Singer songwriter Art Barrios hadn’t written music for years. Then, within an eight month period, he had two major car accidents that left him bed ridden for months. With a completely wrecked back and a twisted neck he was left with little to do with the exception of watching Netflix…and writing songs again. The resulting efforts in songwriting lead to the reunion of former members of defunct punk band Audio Karate, who had toured relentlessly for four years, released two records for Kung Fu Records, and then called it quits. The new start yielded a new moniker, Indian School, and some new influences: The Replacements, Guided By Voices and My Morning Jacket.
The band recorded their debut EP, The Cruelest Kind, with Shawn Sullivan (Mars Volta) and it was recently reissued by Animal Style Records on September 25. Ghettoblaster caught up with Barrios to ask some questions about the record. Here is what he told us…
When did you begin writing the material for The Cruelest Kind?
I started coming up with ideas around 2010 and then we started putting the songs together at the start of 2011.
What was the most difficult song to take from the initial writing stage through recording and mixing? Why was it so troublesome?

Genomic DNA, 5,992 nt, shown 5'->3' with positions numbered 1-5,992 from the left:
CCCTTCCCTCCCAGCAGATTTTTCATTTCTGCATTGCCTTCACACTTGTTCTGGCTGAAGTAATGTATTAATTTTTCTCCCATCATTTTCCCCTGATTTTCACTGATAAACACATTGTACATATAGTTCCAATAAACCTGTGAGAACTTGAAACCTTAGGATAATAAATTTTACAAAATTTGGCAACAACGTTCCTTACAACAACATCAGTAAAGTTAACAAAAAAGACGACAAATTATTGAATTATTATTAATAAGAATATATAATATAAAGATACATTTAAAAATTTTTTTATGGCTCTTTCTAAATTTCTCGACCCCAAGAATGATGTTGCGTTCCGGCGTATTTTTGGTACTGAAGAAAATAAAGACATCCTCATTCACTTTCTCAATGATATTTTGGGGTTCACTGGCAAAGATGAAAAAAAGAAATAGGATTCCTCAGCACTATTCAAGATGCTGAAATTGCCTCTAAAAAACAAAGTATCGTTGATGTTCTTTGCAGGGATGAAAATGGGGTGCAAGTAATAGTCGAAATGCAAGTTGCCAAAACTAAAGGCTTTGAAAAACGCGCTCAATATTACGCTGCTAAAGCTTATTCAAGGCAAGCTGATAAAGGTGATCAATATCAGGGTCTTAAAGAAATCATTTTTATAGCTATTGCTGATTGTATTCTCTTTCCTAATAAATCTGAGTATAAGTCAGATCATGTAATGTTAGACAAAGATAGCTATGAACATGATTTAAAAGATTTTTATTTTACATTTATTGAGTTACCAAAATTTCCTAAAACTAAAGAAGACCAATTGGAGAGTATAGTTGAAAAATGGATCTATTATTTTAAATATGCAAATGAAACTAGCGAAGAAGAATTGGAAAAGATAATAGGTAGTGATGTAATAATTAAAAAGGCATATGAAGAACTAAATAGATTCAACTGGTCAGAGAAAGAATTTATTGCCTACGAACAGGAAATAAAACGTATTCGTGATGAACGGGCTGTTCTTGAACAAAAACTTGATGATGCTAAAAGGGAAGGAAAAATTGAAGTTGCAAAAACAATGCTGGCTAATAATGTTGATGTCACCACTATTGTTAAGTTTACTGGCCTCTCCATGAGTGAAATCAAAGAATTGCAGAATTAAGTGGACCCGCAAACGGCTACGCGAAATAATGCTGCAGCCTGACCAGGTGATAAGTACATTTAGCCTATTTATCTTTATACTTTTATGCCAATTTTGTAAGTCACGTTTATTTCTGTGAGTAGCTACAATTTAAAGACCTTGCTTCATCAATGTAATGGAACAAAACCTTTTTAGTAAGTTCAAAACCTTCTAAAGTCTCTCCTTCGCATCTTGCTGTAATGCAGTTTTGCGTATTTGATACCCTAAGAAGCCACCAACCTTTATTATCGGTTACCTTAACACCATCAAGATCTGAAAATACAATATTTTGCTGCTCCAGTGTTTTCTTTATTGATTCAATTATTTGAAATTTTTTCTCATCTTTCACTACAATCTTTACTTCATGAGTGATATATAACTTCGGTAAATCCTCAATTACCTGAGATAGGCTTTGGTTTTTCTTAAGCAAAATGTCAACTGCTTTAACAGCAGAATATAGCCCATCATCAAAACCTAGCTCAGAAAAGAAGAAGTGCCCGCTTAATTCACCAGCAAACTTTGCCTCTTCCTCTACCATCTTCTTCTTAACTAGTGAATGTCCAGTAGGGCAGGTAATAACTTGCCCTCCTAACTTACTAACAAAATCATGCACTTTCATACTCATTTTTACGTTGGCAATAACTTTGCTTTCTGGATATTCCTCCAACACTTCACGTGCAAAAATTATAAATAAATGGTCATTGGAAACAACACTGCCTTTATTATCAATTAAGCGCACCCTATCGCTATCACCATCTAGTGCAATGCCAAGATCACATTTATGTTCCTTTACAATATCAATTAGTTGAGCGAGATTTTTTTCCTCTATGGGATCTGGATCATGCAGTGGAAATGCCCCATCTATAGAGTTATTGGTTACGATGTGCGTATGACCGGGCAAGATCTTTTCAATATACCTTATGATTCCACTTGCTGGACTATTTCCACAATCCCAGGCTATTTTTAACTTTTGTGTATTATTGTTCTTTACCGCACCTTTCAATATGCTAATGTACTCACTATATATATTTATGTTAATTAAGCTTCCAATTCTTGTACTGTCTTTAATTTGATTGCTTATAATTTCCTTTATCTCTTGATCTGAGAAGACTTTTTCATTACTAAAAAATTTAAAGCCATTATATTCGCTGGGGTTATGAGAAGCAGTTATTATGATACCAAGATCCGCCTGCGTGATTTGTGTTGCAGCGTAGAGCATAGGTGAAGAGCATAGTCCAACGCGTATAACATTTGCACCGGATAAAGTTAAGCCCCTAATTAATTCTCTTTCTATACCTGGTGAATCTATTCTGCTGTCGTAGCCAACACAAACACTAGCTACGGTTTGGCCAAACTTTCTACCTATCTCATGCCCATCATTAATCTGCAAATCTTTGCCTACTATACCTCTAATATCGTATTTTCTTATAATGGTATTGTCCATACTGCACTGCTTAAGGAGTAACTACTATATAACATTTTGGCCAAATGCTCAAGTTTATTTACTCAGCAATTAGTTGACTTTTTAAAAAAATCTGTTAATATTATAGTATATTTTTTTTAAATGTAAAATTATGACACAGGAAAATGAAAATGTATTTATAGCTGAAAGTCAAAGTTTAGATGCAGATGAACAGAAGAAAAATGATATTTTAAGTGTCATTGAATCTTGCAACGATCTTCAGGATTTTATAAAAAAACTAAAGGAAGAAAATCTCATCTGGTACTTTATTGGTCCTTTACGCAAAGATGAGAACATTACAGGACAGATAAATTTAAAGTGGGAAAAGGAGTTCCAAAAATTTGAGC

It’s a song called “High Low.” We couldn’t get the format right. We kept playing around with it. I’m still not really sure we pulled it off
Which of the songs on the record is most different from your original concept for the song?
I’d say it’s “Cocktail Flu.” I initially envisioned it being almost like a British indie rock song but it morphed into a much heavier song
Did you have any guest musicians play or sing on the record?
Only our bass players brother. He plays a mean banjo on “Head Right.”
Who produced the record? What input did that person have that changed the face of the record?
It’s co-produced by Shawn Sullivan and he had quite a bit of influence. He beat us up over getting the performances right including pushing us to record and track one of the songs live (“Cocktail Flu”).
Is there an overarching concept behind The Cruelest Kind that ties the record together?
No not really, quite the opposite actually.
Have you begun playing these songs live and which songs have elicited the strongest reaction from your fans?
We have and I’d say “Cocktail Flu.” It’s our most visceral song, so it tends to get people a bit riled up.